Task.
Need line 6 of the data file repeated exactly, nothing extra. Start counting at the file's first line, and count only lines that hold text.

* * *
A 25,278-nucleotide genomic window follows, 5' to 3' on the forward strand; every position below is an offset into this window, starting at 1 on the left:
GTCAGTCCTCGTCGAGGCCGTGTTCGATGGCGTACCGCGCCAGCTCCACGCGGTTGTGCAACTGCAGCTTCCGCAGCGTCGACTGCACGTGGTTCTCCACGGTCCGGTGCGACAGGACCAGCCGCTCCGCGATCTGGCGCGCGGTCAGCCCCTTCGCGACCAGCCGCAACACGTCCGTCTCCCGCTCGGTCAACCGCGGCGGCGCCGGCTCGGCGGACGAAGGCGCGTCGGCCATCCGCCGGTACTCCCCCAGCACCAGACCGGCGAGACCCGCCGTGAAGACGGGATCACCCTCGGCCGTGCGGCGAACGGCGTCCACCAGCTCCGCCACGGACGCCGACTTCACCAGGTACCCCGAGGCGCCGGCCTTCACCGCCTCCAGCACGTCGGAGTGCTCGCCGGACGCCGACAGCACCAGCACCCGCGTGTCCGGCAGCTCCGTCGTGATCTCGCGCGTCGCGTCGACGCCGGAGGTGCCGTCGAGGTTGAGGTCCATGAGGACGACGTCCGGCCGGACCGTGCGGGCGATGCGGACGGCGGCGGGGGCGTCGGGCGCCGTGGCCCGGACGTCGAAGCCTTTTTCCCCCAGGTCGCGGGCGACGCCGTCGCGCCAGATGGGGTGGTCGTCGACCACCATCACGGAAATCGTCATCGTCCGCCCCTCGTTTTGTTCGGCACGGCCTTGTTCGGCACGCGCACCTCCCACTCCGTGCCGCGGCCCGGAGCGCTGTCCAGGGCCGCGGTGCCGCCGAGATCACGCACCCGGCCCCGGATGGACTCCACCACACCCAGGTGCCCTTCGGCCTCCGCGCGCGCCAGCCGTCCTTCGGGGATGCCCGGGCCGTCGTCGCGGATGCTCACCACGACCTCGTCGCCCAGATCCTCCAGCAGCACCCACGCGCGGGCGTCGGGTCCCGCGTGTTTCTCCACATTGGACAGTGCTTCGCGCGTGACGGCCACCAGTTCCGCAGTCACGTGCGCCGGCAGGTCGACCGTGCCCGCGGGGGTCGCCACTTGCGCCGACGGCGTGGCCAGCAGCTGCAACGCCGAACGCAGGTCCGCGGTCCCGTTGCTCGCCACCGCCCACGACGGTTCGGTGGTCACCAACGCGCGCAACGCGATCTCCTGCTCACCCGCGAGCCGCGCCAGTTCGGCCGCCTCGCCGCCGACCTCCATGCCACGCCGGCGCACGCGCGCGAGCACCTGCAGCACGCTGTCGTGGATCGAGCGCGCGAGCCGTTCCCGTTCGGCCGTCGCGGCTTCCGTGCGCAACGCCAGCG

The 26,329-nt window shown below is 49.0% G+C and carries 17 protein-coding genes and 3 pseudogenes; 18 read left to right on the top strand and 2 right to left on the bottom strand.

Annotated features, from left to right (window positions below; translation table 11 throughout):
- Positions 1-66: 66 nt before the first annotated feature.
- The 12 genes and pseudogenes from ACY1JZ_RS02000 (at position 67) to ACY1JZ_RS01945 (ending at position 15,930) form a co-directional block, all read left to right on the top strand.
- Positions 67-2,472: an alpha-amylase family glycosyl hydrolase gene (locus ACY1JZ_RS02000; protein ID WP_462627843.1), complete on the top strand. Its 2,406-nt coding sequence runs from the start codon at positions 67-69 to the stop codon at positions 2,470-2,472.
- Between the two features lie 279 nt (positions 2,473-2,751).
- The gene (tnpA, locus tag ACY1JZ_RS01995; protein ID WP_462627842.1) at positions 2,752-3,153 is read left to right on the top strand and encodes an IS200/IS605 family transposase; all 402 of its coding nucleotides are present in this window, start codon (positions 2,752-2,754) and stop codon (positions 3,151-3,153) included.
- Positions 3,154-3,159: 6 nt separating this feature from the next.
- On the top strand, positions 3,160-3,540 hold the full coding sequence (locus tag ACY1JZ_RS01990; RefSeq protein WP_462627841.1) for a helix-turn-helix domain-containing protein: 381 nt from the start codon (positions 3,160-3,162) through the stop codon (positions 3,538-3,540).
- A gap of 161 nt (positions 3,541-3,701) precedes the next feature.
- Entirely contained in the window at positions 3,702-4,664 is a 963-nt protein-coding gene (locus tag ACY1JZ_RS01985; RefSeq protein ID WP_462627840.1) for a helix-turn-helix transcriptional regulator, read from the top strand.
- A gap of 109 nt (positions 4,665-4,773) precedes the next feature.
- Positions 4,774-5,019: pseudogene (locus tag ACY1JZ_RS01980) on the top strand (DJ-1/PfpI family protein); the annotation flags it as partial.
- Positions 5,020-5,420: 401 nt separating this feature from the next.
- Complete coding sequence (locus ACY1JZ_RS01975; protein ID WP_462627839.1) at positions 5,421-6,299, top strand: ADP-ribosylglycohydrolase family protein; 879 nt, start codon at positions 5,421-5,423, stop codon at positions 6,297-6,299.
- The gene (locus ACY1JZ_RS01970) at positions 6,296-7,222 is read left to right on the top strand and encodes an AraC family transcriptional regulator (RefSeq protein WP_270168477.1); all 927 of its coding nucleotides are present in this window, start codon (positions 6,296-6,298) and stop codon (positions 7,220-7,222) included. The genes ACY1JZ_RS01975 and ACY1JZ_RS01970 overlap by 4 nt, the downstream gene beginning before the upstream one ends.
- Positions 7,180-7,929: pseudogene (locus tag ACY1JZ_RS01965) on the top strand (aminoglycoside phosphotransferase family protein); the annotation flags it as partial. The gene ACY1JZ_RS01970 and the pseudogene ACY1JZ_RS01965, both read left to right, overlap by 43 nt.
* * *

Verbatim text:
- The 12 genes and pseudogenes from ACY1JZ_RS02000 (at position 67) to ACY1JZ_RS01945 (ending at position 15,930) form a co-directional block, all read left to right on the top strand.